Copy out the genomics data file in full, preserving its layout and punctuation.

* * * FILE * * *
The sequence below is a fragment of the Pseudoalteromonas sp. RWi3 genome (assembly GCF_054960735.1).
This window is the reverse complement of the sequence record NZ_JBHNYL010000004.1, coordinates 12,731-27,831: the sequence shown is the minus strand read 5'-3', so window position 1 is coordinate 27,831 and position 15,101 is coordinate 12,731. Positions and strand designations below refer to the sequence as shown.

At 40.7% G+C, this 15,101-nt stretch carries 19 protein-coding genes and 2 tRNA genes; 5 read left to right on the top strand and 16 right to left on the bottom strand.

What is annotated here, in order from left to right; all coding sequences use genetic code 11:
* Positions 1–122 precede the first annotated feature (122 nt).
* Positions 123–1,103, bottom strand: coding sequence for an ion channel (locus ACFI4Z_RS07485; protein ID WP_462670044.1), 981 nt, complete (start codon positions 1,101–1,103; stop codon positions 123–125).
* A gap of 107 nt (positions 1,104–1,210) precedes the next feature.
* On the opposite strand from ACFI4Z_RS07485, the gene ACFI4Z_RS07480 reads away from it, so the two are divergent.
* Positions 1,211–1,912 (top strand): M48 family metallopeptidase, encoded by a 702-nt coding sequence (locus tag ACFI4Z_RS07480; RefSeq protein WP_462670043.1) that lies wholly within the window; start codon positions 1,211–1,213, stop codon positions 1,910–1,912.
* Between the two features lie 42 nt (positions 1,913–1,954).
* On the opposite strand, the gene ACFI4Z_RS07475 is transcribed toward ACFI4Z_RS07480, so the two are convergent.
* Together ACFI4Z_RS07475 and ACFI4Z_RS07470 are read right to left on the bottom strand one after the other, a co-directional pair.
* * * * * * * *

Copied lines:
The sequence below is a fragment of the Pseudoalteromonas sp. RWi3 genome (assembly GCF_054960735.1).
This window is the reverse complement of the sequence record NZ_JBHNYL010000004.1, coordinates 12,731-27,831: the sequence shown is the minus strand read 5'-3', so window position 1 is coordinate 27,831 and position 15,101 is coordinate 12,731. Positions and strand designations below refer to the sequence as shown.

At 40.7% G+C, this 15,101-nt stretch carries 19 protein-coding genes and 2 tRNA genes; 5 read left to right on the top strand and 16 right to left on the bottom strand.

What is annotated here, in order from left to right; all coding sequences use genetic code 11:
* Positions 1–122 precede the first annotated feature (122 nt).
* Positions 123–1,103, bottom strand: coding sequence for an ion channel (locus ACFI4Z_RS07485; protein ID WP_462670044.1), 981 nt, complete (start codon positions 1,101–1,103; stop codon positions 123–125).
* A gap of 107 nt (positions 1,104–1,210) precedes the next feature.
* On the opposite strand from ACFI4Z_RS07485, the gene ACFI4Z_RS07480 reads away from it, so the two are divergent.
* Positions 1,211–1,912 (top strand): M48 family metallopeptidase, encoded by a 702-nt coding sequence (locus tag ACFI4Z_RS07480; RefSeq protein WP_462670043.1) that lies wholly within the window; start codon positions 1,211–1,213, stop codon positions 1,910–1,912.
* Between the two features lie 42 nt (positions 1,913–1,954).
* On the opposite strand, the gene ACFI4Z_RS07475 is transcribed toward ACFI4Z_RS07480, so the two are convergent.
* Together ACFI4Z_RS07475 and ACFI4Z_RS07470 are read right to left on the bottom strand one after the other, a co-directional pair.